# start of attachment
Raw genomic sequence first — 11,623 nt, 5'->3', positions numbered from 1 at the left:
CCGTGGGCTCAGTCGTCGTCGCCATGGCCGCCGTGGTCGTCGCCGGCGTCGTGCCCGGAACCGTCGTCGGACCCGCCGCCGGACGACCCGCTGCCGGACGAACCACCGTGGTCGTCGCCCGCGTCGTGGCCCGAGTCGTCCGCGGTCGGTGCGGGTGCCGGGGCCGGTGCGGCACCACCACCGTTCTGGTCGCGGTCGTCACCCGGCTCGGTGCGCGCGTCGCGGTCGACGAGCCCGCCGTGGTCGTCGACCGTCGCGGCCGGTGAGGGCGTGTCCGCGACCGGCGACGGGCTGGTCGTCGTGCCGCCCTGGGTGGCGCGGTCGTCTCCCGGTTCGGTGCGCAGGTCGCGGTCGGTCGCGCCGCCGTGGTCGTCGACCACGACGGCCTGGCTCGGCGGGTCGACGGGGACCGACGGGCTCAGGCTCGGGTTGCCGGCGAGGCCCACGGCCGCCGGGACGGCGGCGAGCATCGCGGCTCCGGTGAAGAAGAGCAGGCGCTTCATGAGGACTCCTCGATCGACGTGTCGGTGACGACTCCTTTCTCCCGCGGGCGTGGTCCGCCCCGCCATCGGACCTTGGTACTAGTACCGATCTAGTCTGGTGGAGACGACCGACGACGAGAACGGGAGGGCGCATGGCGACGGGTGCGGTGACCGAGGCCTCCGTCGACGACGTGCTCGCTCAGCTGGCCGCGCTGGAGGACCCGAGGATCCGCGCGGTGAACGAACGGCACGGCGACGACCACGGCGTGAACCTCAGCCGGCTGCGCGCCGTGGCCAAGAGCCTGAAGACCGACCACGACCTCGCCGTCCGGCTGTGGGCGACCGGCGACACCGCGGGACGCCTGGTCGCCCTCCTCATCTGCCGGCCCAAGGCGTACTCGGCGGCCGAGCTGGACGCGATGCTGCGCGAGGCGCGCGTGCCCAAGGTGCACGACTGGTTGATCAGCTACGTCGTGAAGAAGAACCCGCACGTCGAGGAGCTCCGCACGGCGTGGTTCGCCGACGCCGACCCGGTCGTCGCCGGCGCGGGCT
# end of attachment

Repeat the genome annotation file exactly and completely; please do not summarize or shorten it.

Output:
Raw genomic sequence first — 11,623 nt, 5'->3', positions numbered from 1 at the left:
CCGTGGGCTCAGTCGTCGTCGCCATGGCCGCCGTGGTCGTCGCCGGCGTCGTGCCCGGAACCGTCGTCGGACCCGCCGCCGGACGACCCGCTGCCGGACGAACCACCGTGGTCGTCGCCCGCGTCGTGGCCCGAGTCGTCCGCGGTCGGTGCGGGTGCCGGGGCCGGTGCGGCACCACCACCGTTCTGGTCGCGGTCGTCACCCGGCTCGGTGCGCGCGTCGCGGTCGACGAGCCCGCCGTGGTCGTCGACCGTCGCGGCCGGTGAGGGCGTGTCCGCGACCGGCGACGGGCTGGTCGTCGTGCCGCCCTGGGTGGCGCGGTCGTCTCCCGGTTCGGTGCGCAGGTCGCGGTCGGTCGCGCCGCCGTGGTCGTCGACCACGACGGCCTGGCTCGGCGGGTCGACGGGGACCGACGGGCTCAGGCTCGGGTTGCCGGCGAGGCCCACGGCCGCCGGGACGGCGGCGAGCATCGCGGCTCCGGTGAAGAAGAGCAGGCGCTTCATGAGGACTCCTCGATCGACGTGTCGGTGACGACTCCTTTCTCCCGCGGGCGTGGTCCGCCCCGCCATCGGACCTTGGTACTAGTACCGATCTAGTCTGGTGGAGACGACCGACGACGAGAACGGGAGGGCGCATGGCGACGGGTGCGGTGACCGAGGCCTCCGTCGACGACGTGCTCGCTCAGCTGGCCGCGCTGGAGGACCCGAGGATCCGCGCGGTGAACGAACGGCACGGCGACGACCACGGCGTGAACCTCAGCCGGCTGCGCGCCGTGGCCAAGAGCCTGAAGACCGACCACGACCTCGCCGTCCGGCTGTGGGCGACCGGCGACACCGCGGGACGCCTGGTCGCCCTCCTCATCTGCCGGCCCAAGGCGTACTCGGCGGCCGAGCTGGACGCGATGCTGCGCGAGGCGCGCGTGCCCAAGGTGCACGACTGGTTGATCAGCTACGTCGTGAAGAAGAACCCGCACGTCGAGGAGCTCCGCACGGCGTGGTTCGCCGACGCCGACCCGGTCGTCGCCGGCGCGGGCT